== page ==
“For the last decade, Congress had been locked in an argument about the individual health care market,” said Alexander at Tuesday’s hearing. “That is not this discussion. This is a different discussion. We’ll never lower the cost of health insurance until we lower the cost of health care.”

Texas Is Latest State To Attack Surprise Medical Bills

Texas is now among more than a dozen states that have cracked down on the practice of surprise medical billing.

Texas Gov. Greg Abbott, a Republican, signed legislation Friday shielding patients from getting a huge bill when their insurance company and medical provider can’t agree on payment.

The bipartisan legislation removes patients from the middle of price disputes between a health insurance company and a hospital or other medical provider.

“We wanted to try to take the patients — get them out of the middle of it, because really it’s not their fight,” said Republican state Sen. Kelly Hancock, the bill’s author.

Under the new law, insurance companies and medical providers can enter into arbitration to negotiate a payment — and state officials would oversee that process.

Surprise medical billing typically happens when someone with health insurance goes to a hospital during an emergency and that hospital is out-of-network. It also occurs if a patient goes to an in-network hospital and their doctors or medical providers are not in-network. Sometimes insurance companies and medical providers won’t agree on what’s a fair price for that care and patients end up with a hefty medical bill.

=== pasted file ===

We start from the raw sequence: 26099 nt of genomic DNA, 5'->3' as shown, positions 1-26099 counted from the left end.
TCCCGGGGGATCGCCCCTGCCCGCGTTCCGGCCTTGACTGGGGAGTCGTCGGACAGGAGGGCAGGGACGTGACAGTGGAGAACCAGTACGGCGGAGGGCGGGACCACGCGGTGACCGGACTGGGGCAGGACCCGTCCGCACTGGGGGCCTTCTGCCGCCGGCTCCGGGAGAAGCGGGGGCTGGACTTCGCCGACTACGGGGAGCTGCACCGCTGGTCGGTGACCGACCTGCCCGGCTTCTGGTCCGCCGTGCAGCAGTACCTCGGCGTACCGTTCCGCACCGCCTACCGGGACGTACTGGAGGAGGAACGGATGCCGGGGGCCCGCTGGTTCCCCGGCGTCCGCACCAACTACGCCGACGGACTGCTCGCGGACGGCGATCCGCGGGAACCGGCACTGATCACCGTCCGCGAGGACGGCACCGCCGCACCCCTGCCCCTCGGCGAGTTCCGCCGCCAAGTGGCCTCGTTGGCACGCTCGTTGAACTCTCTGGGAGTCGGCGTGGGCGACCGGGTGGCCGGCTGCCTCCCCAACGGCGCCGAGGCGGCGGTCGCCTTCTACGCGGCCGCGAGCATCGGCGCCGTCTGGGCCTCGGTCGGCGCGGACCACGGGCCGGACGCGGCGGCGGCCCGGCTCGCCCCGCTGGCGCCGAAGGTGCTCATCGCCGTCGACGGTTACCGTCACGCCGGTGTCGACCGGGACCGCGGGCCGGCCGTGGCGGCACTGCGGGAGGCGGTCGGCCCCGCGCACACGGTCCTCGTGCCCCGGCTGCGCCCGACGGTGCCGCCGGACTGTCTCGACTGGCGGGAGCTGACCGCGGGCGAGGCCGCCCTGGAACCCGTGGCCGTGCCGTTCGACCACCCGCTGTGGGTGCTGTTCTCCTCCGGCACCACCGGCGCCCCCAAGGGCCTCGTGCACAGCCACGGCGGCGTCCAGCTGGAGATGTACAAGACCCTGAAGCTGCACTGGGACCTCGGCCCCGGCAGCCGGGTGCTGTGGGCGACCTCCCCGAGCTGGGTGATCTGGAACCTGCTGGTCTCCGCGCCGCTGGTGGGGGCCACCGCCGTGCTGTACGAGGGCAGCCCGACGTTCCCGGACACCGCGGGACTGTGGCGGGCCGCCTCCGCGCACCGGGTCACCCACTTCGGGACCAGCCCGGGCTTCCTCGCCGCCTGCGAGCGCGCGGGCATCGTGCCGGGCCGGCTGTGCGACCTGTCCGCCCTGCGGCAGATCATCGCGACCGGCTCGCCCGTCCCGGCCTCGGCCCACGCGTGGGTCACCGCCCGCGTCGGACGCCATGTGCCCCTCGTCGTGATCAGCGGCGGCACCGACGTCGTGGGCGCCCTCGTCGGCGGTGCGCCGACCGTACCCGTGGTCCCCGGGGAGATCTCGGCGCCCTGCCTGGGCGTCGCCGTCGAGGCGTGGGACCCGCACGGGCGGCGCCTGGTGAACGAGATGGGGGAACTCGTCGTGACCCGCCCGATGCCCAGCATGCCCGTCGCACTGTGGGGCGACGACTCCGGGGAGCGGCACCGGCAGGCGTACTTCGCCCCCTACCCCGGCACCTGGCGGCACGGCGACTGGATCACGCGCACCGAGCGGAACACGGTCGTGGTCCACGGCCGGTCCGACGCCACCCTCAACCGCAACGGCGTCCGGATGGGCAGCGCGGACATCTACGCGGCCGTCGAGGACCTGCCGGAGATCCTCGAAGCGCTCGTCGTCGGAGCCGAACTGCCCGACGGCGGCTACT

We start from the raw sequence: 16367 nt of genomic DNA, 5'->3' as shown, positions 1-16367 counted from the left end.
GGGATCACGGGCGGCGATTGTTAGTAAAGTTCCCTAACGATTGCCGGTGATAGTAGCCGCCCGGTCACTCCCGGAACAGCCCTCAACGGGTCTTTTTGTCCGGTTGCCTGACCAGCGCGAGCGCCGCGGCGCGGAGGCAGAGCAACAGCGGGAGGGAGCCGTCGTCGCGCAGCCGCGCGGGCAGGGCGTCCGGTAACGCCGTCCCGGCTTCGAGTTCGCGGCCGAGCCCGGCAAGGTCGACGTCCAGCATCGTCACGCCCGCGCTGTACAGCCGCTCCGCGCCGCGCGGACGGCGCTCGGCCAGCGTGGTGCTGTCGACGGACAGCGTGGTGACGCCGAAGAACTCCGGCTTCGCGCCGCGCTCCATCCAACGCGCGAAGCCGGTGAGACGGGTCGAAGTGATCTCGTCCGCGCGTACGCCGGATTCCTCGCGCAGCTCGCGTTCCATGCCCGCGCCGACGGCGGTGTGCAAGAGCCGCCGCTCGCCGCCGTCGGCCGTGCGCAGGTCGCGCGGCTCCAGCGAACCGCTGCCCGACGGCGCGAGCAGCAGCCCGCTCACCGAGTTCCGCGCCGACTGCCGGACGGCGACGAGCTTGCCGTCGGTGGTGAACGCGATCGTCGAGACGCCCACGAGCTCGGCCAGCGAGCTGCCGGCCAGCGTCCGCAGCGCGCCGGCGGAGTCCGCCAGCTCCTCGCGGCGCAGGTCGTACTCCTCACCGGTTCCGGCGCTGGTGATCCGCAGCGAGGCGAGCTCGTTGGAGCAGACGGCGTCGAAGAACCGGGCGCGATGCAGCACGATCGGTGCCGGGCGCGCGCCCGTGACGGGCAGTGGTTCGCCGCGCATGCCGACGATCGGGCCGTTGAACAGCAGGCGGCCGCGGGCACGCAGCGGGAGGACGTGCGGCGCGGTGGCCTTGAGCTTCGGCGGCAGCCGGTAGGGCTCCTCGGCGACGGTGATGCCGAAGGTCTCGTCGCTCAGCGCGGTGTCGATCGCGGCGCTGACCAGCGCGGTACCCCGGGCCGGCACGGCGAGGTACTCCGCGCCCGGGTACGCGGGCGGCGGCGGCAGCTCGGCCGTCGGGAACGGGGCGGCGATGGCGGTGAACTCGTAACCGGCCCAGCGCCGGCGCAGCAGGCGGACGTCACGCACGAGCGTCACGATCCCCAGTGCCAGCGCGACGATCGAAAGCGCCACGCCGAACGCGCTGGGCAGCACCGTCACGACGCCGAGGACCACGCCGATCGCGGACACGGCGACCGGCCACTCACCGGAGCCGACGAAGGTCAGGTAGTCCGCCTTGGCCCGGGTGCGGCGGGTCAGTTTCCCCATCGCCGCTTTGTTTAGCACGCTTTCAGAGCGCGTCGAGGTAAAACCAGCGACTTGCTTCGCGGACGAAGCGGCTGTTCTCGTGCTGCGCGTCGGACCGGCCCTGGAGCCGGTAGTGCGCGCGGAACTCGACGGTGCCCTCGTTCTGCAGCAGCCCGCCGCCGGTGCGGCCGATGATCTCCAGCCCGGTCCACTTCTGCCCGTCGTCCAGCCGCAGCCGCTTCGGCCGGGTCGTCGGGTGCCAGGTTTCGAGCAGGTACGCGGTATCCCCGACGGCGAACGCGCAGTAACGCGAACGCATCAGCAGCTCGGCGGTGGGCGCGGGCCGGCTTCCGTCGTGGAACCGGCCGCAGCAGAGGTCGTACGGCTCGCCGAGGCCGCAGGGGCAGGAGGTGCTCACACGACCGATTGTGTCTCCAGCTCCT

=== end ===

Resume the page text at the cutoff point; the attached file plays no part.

Consumer advocates in the state have urged lawmakers to do more to help Texans saddled with surprise medical bills.

Drew Calver is among the many Texans who have dealt with a surprise bill in the past few years. Calver, a high school history teacher in Austin, had a heart attack in 2017. He was rushed to the closest hospital by a friend that day, and doctors implanted stents to save his life.

Even though he had health insurance that paid the hospital more than $55,000 for his care, Calver ended up with a $109,000 bill. Calver and his wife, Erin, fought with the hospital and the insurance company for months with little success.

The Calvers eventually turned to the press. Last summer, he told his story to the “Bill of the Month” investigation from NPR and Kaiser Health News. “CBS This Morning” also covered the story. Shortly afterward, his bill was slashed to just $332. Erin Calver said she has seen her family’s story strike a chord.

“For whatever reason, people could relate to us — and be scared that maybe it could happen to them,” she said.

Drew Calver said he encounters many people who worry about the issue.

“The doctor that put my stents in — he either just had a baby or is about to have a baby — and he was saying that, ‘Yeah that could happen to me, too!’” Calver said.

In fact, getting a steep hospital bill is something many Americans call their biggest financial fear.

“Polling shows us that the top household pocketbook concern for consumers is a surprise medical bill,” said Stacey Pogue with the Center for Public Policy Priorities, a think tank that analyzes health and economic issues in Texas. “And that’s actually pretty shocking that consumers will say they are more worried about their ability to afford a surprise medical bill than their health insurance premiums [and] their really high deductibles.”